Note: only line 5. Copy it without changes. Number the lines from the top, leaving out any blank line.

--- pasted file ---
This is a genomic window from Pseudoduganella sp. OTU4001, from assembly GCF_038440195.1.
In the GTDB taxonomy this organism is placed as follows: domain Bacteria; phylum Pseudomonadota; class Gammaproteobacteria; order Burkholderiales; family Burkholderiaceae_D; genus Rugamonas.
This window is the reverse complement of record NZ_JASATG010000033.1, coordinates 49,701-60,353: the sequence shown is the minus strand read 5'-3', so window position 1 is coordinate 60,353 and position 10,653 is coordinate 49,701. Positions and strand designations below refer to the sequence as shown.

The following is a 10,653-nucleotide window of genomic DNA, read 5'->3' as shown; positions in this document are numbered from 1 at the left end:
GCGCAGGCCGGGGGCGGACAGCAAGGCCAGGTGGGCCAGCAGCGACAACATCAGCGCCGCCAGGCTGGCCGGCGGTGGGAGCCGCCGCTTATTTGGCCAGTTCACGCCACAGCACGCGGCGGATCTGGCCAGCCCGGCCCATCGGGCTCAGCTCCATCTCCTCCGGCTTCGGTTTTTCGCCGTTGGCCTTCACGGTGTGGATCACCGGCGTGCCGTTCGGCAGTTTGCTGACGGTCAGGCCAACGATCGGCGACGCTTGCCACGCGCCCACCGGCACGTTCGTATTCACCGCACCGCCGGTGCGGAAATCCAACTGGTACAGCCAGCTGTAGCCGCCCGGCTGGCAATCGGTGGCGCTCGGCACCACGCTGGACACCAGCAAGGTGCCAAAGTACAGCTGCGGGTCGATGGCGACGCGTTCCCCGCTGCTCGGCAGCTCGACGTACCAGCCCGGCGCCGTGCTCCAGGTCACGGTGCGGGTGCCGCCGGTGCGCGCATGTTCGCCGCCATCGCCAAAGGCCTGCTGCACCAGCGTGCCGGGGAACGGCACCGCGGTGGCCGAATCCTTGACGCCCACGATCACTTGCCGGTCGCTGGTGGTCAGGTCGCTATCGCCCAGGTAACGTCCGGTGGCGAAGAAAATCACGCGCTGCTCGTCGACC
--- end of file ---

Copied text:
GCGCAGGCCGGGGGCGGACAGCAAGGCCAGGTGGGCCAGCAGCGACAACATCAGCGCCGCCAGGCTGGCCGGCGGTGGGAGCCGCCGCTTATTTGGCCAGTTCACGCCACAGCACGCGGCGGATCTGGCCAGCCCGGCCCATCGGGCTCAGCTCCATCTCCTCCGGCTTCGGTTTTTCGCCGTTGGCCTTCACGGTGTGGATCACCGGCGTGCCGTTCGGCAGTTTGCTGACGGTCAGGCCAACGATCGGCGACGCTTGCCACGCGCCCACCGGCACGTTCGTATTCACCGCACCGCCGGTGCGGAAATCCAACTGGTACAGCCAGCTGTAGCCGCCCGGCTGGCAATCGGTGGCGCTCGGCACCACGCTGGACACCAGCAAGGTGCCAAAGTACAGCTGCGGGTCGATGGCGACGCGTTCCCCGCTGCTCGGCAGCTCGACGTACCAGCCCGGCGCCGTGCTCCAGGTCACGGTGCGGGTGCCGCCGGTGCGCGCATGTTCGCCGCCATCGCCAAAGGCCTGCTGCACCAGCGTGCCGGGGAACGGCACCGCGGTGGCCGAATCCTTGACGCCCACGATCACTTGCCGGTCGCTGGTGGTCAGGTCGCTATCGCCCAGGTAACGTCCGGTGGCGAAGAAAATCACGCGCTGCTCGTCGACC